You have to see the Toledo Museum of Art to believe it. Less than an hour away and yet terra incognita for many art lovers here in cosmopolitan Southeast Michigan. “World class” has become a cliché but there’s not a city on earth that wouldn’t love to have this gem within its jurisdiction. The TMA is always worth the easy drive, but when there’s a special show it’s a must. Case in point: right now there is a complex of interrelated exhibitions with Japanese flavors and themes that my readers and fans have got to, got to, got to see.
The centerpiece is “Fresh Impressions: Early Modern Japanese Prints,” which runs through January 1, 2014. It is the reassembling and reinterpreting of the identical TMA show that electrified the North American art world when it was first exhibited there in 1930, the largest modern Japanese woodblock print spectacle ever assembled in this hemisphere. Now you can—must—see the museum’s same, entire 343-piece collection, still considered the finest in the United States. A prescient gift from local industrialist, H.D. Bennett, the prints have been in hermetic storage since the 1930s and have retained their vivid, ethereal color and their modern—indeed timeless—pristine esthetic.
The prints are from the “shin hanga” (literally “new print”) school of woodblock technique, a revival of traditional Japanese methods mixed with early 20th century western influences, including Impressionism. They comprise a variety of subject matter, including landscapes, seascapes, beautiful women, actors, temples, town and country. In addition to the prints there are companion objects on display – kimonos, Kabuki costumes, samurai swords and armor. There is a major companion catalog, reproducing all 343 works, on sale at the Museum Store or online at toledomuseum.org. A perfect Christmas gift for the loved one who has everything.
East meets West
Also running now through January 5 is “Ebb & Flow: Cross-Cultural Prints.” The 100 pieces drawn principally from the TMA’s collection are an exploration of cross-pollinating artistic exchanges since 1900, particularly between Japan and the West. Whereas the “Fresh Impressions” exhibit showcases the shin hanga school, “Ebb & Flow” features the “sosaku hanga” (“creative prints”) and “kindai hanga” (“modern-contemporary prints”) movements. Sosaku hanga was the result of Japanese artists starting to travel to the West around the turn of the 20th century. They were in for something of a shock, given that Japan had been a feudal society only 35 years earlier. One thing that stood out about Western printmaking was that the artist created the art himself from beginning to end: making the design, cutting the blocks, pulling the print, everything. In Japan, up to that time, each step of the work was divided among different artisans. The kindai hanga are post-War works, including a moving series by Japanese-American artist, Roger Shimomura portraying his time in an American internment camp during World War II.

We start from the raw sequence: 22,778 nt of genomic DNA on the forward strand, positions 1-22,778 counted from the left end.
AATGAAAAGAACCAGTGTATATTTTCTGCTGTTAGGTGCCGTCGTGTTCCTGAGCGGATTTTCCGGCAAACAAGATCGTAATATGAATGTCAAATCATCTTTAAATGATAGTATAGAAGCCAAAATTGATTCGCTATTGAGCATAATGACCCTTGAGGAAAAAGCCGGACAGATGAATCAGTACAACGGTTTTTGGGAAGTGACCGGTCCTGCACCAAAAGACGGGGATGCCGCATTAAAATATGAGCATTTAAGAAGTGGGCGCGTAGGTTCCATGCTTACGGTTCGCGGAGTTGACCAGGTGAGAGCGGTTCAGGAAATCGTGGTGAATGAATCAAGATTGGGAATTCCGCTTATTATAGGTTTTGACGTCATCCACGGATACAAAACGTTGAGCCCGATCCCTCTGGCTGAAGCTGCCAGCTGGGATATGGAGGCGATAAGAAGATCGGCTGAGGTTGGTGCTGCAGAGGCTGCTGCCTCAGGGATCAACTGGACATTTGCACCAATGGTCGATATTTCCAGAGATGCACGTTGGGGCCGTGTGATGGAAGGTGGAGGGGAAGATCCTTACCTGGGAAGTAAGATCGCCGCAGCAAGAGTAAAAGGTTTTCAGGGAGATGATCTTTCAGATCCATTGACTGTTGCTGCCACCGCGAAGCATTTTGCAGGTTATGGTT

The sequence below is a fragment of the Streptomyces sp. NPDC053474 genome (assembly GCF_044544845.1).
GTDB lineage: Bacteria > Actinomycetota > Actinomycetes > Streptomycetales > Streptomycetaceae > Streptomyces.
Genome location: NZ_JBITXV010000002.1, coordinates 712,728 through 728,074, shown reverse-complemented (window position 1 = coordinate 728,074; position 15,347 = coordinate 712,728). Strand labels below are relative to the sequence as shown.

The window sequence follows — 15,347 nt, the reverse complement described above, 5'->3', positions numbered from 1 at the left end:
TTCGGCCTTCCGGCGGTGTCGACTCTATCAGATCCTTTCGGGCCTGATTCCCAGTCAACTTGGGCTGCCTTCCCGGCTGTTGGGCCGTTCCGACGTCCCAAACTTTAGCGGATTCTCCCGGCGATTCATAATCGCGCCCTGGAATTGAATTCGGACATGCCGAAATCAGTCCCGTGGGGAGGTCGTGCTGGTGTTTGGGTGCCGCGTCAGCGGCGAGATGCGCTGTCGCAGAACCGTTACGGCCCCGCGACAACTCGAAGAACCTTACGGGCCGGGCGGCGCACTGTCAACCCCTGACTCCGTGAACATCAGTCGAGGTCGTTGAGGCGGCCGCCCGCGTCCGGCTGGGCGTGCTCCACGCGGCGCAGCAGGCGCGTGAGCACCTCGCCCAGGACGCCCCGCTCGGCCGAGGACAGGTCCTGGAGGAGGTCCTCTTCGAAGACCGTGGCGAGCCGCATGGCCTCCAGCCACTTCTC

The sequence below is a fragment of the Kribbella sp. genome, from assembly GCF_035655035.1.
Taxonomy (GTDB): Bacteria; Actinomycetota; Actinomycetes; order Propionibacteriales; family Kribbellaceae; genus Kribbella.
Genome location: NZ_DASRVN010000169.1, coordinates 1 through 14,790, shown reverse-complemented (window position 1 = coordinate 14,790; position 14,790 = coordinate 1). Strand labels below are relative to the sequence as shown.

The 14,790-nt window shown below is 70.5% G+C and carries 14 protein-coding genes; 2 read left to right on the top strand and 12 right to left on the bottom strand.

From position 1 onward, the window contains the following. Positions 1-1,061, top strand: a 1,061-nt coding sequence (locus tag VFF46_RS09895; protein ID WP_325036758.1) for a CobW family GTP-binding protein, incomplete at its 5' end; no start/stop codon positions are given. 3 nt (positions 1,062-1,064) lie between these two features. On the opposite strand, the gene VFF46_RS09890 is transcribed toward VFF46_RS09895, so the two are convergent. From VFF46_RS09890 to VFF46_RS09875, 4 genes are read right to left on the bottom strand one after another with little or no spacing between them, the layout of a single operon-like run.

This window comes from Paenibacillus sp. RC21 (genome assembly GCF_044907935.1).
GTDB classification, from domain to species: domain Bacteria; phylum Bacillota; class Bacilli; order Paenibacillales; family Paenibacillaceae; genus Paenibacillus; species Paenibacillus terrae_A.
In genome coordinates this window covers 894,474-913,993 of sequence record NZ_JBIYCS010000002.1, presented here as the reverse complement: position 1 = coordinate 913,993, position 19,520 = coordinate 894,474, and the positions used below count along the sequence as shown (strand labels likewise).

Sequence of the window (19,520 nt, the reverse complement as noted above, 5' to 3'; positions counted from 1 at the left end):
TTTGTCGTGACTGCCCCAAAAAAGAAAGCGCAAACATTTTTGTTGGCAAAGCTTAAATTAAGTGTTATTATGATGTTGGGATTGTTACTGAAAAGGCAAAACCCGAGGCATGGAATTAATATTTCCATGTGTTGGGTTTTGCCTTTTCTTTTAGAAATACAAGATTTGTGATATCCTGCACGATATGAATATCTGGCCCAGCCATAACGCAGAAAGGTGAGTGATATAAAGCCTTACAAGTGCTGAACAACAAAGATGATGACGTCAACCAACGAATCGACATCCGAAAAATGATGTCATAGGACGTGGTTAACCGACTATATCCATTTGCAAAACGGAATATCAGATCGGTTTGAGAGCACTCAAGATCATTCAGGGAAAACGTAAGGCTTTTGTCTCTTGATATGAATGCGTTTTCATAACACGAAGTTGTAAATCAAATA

The TMA has also pulled out its entire collection of Japanese netsuke, dating from the Edo Period. At more than 500 pieces it is one of the largest and finest in the world. Netsuke are the fasteners that hold kimonos in place, and the Edo Period dated from 1615 to 1868, the end of the feudal era. The craftsmanship is extraordinary in ceramic, ivory, horn and various woods. In addition, the museum has commissioned local clothing artists to create garments informed by the Japanese artworks on view. More than 21 pieces were selected for display including T-shirts, head pieces and hair decorations. On the last day of the exhibition, Friday December 27, there will be a massive runway show and reception.
There are also two other major exhibitions running, plus the TMA’s permanent collection, the free-standing glass museum made out of glass (perhaps the finest in the world), and the sculpture gardens that surround the museum. Don’t say I didn’t tell you.
Free. The Toledo Museum of Art, 2445 Monroe St.,
Toledo OH. Tuesday & Wednesday 10am-4pm;
Thursday & Friday 10am-9pm; Saturday 10am-5pm;
Sunday 12pm-5pm. 419-255-8000. toledomuseum.org